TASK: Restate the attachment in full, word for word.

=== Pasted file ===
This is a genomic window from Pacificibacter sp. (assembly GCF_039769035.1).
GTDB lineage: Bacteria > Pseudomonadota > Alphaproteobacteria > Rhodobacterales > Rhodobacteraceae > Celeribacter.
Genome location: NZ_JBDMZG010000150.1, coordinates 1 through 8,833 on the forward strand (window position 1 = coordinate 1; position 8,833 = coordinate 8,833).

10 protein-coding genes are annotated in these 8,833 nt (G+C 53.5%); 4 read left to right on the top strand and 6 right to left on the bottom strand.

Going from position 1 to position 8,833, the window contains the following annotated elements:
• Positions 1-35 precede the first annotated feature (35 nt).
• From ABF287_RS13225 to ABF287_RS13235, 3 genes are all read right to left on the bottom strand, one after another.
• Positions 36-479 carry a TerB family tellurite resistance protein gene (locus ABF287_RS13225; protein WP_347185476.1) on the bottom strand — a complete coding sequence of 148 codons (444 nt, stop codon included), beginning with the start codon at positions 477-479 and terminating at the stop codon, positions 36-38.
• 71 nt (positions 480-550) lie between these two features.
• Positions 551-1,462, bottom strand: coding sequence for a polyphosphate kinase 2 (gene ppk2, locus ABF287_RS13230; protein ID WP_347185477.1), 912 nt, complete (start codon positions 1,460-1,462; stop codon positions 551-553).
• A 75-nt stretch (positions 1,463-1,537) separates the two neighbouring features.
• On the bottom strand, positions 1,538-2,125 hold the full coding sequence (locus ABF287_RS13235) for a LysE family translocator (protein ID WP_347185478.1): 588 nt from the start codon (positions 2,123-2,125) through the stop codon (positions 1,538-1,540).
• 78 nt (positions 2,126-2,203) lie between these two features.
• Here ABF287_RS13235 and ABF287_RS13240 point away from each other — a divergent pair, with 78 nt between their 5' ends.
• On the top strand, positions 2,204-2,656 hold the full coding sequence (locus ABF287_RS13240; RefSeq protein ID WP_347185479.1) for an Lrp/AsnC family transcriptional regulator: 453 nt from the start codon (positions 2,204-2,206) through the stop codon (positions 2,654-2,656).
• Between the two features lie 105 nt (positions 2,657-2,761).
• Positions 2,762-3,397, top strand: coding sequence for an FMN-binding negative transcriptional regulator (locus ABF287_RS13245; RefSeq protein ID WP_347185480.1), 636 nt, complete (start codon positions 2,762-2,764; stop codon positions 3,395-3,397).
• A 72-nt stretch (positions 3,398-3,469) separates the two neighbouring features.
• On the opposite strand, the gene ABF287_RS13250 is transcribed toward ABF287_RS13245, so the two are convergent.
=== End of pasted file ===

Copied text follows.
This is a genomic window from Pacificibacter sp. (assembly GCF_039769035.1).
GTDB lineage: Bacteria > Pseudomonadota > Alphaproteobacteria > Rhodobacterales > Rhodobacteraceae > Celeribacter.
Genome location: NZ_JBDMZG010000150.1, coordinates 1 through 8,833 on the forward strand (window position 1 = coordinate 1; position 8,833 = coordinate 8,833).

10 protein-coding genes are annotated in these 8,833 nt (G+C 53.5%); 4 read left to right on the top strand and 6 right to left on the bottom strand.

Going from position 1 to position 8,833, the window contains the following annotated elements:
• Positions 1-35 precede the first annotated feature (35 nt).
• From ABF287_RS13225 to ABF287_RS13235, 3 genes are all read right to left on the bottom strand, one after another.
• Positions 36-479 carry a TerB family tellurite resistance protein gene (locus ABF287_RS13225; protein WP_347185476.1) on the bottom strand — a complete coding sequence of 148 codons (444 nt, stop codon included), beginning with the start codon at positions 477-479 and terminating at the stop codon, positions 36-38.
• 71 nt (positions 480-550) lie between these two features.
• Positions 551-1,462, bottom strand: coding sequence for a polyphosphate kinase 2 (gene ppk2, locus ABF287_RS13230; protein ID WP_347185477.1), 912 nt, complete (start codon positions 1,460-1,462; stop codon positions 551-553).
• A 75-nt stretch (positions 1,463-1,537) separates the two neighbouring features.
• On the bottom strand, positions 1,538-2,125 hold the full coding sequence (locus ABF287_RS13235) for a LysE family translocator (protein ID WP_347185478.1): 588 nt from the start codon (positions 2,123-2,125) through the stop codon (positions 1,538-1,540).
• 78 nt (positions 2,126-2,203) lie between these two features.
• Here ABF287_RS13235 and ABF287_RS13240 point away from each other — a divergent pair, with 78 nt between their 5' ends.
• On the top strand, positions 2,204-2,656 hold the full coding sequence (locus ABF287_RS13240; RefSeq protein ID WP_347185479.1) for an Lrp/AsnC family transcriptional regulator: 453 nt from the start codon (positions 2,204-2,206) through the stop codon (positions 2,654-2,656).
• Between the two features lie 105 nt (positions 2,657-2,761).
• Positions 2,762-3,397, top strand: coding sequence for an FMN-binding negative transcriptional regulator (locus ABF287_RS13245; RefSeq protein ID WP_347185480.1), 636 nt, complete (start codon positions 2,762-2,764; stop codon positions 3,395-3,397).
• A 72-nt stretch (positions 3,398-3,469) separates the two neighbouring features.
• On the opposite strand, the gene ABF287_RS13250 is transcribed toward ABF287_RS13245, so the two are convergent.